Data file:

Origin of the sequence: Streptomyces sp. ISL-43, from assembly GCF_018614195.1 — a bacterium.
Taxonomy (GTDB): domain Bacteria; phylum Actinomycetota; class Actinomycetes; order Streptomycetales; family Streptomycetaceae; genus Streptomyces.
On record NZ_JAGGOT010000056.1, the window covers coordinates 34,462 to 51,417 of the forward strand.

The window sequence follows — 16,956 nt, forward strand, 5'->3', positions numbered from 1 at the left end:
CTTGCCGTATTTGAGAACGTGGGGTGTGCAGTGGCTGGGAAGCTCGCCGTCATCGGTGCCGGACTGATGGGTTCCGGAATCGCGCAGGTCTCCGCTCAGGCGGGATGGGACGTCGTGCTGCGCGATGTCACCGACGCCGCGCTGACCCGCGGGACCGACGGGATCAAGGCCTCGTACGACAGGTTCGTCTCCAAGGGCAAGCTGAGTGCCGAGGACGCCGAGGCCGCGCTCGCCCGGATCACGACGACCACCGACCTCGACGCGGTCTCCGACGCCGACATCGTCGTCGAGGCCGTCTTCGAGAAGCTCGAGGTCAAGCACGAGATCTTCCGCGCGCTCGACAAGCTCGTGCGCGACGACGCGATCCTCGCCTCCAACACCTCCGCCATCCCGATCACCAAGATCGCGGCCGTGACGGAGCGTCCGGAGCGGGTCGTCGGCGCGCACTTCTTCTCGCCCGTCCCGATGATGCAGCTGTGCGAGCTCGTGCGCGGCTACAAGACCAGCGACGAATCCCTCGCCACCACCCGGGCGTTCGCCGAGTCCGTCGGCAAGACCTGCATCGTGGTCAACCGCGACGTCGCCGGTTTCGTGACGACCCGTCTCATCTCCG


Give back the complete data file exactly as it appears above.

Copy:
Origin of the sequence: Streptomyces sp. ISL-43, from assembly GCF_018614195.1 — a bacterium.
Taxonomy (GTDB): domain Bacteria; phylum Actinomycetota; class Actinomycetes; order Streptomycetales; family Streptomycetaceae; genus Streptomyces.
On record NZ_JAGGOT010000056.1, the window covers coordinates 34,462 to 51,417 of the forward strand.

The window sequence follows — 16,956 nt, forward strand, 5'->3', positions numbered from 1 at the left end:
CTTGCCGTATTTGAGAACGTGGGGTGTGCAGTGGCTGGGAAGCTCGCCGTCATCGGTGCCGGACTGATGGGTTCCGGAATCGCGCAGGTCTCCGCTCAGGCGGGATGGGACGTCGTGCTGCGCGATGTCACCGACGCCGCGCTGACCCGCGGGACCGACGGGATCAAGGCCTCGTACGACAGGTTCGTCTCCAAGGGCAAGCTGAGTGCCGAGGACGCCGAGGCCGCGCTCGCCCGGATCACGACGACCACCGACCTCGACGCGGTCTCCGACGCCGACATCGTCGTCGAGGCCGTCTTCGAGAAGCTCGAGGTCAAGCACGAGATCTTCCGCGCGCTCGACAAGCTCGTGCGCGACGACGCGATCCTCGCCTCCAACACCTCCGCCATCCCGATCACCAAGATCGCGGCCGTGACGGAGCGTCCGGAGCGGGTCGTCGGCGCGCACTTCTTCTCGCCCGTCCCGATGATGCAGCTGTGCGAGCTCGTGCGCGGCTACAAGACCAGCGACGAATCCCTCGCCACCACCCGGGCGTTCGCCGAGTCCGTCGGCAAGACCTGCATCGTGGTCAACCGCGACGTCGCCGGTTTCGTGACGACCCGTCTCATCTCCG